The main benefits of the Hague Service Convention over letters rogatory are that it is faster (requests generally take two to four months rather than six months to one year), and it uses standardized forms which should be recognized by authorities in other states. It is cheaper (in most cases).

The Hague Convention provides various modes of process service of documents such as by postal channel or by diplomatic or consular agents, judicial officers, officials, or other competent persons. These provisions are covered under Articles 8 to 10 and may or not be allowed by member countries as a valid mode of serving the documents in their territory. The method of serving the documents through the Central Agency (Article 5) is not optional but is binding on all the member countries. The services done by the Central Agency usually take a long time, ranging from four to twelve months. The convention gives relief to the litigants if they have not received a certificate of service or delivery from the Central Agency even after waiting for six months. In such cases, the Court may, if it considers that a reasonable time has elapsed, give its judgment. Also, in case of urgency, the court may issue a provisional order or protective measure even before the six-month waiting period.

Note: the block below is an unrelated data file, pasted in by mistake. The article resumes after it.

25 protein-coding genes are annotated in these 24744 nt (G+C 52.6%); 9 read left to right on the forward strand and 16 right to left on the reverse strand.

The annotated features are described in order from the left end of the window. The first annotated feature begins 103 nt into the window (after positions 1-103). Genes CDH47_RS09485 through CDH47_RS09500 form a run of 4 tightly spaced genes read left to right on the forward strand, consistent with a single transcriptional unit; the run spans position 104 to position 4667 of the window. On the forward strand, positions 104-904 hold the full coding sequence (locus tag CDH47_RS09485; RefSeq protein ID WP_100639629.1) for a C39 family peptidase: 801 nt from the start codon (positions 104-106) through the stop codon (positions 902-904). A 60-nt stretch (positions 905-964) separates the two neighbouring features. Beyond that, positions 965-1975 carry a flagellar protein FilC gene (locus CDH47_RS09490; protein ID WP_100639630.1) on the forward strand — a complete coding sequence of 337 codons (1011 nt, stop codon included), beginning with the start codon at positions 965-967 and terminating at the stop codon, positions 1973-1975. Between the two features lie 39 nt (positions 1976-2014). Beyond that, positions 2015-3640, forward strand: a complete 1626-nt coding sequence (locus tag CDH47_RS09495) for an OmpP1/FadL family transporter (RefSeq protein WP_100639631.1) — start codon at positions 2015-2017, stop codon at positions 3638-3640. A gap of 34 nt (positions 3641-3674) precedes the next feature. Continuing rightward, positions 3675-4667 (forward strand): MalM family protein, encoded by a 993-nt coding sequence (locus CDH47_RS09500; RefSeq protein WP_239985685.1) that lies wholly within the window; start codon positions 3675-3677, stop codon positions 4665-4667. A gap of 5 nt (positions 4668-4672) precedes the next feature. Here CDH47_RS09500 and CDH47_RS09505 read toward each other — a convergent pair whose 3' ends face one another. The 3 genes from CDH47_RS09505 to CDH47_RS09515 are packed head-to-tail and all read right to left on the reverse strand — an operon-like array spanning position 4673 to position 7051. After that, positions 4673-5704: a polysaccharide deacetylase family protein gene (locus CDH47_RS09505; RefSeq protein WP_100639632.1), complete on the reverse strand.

Turks And Caicos Islands Process Service by mail is possible only in states that have not objected to that method under Article 10(a) of the convention and if the jurisdiction where the court case takes place allows it under its applicable law.

OUR PROCESS

Documents can be faxed at (800) 296-0115, emailed ps@undisputedlegal.com, or uploaded to our website. We do require prepayment and accept all major credit and debit cards. Once payment is processed, your sales receipt is immediately emailed for your records.

Drop-offs must call and make an appointment first to be added to building security to permit access to our office. Documents for service must be in a sealed envelope with payment in the form of a money order or attorney check (WE DO NOT ACCEPT CASH) payable to UNDISPUTED LEGAL INC.; All documents will be received by our receptionist.

DOMESTIC COVERAGE AREAS:

Alaska | Alabama | Arkansas | Arizona | California | Colorado | Connecticut | District of Columbia | Delaware | Florida | Georgia | Hawaii | Iowa | Idaho | Illinois | Indiana | Kansas | Kentucky | Louisiana | Maryland | Massachusetts | Maine | Michigan | Minnesota | Mississippi | Missouri | Montana | North Carolina | North Dakota | Nebraska | New Hampshire | New Jersey | New Mexico | Nevada | New York | Ohio | Oklahoma | Oregon | Pennsylvania | Rhode Island | South Carolina | South Dakota | Tennessee | Texas | Utah | Virginia | Vermont | Washington | West Virginia | Wisconsin | Wyoming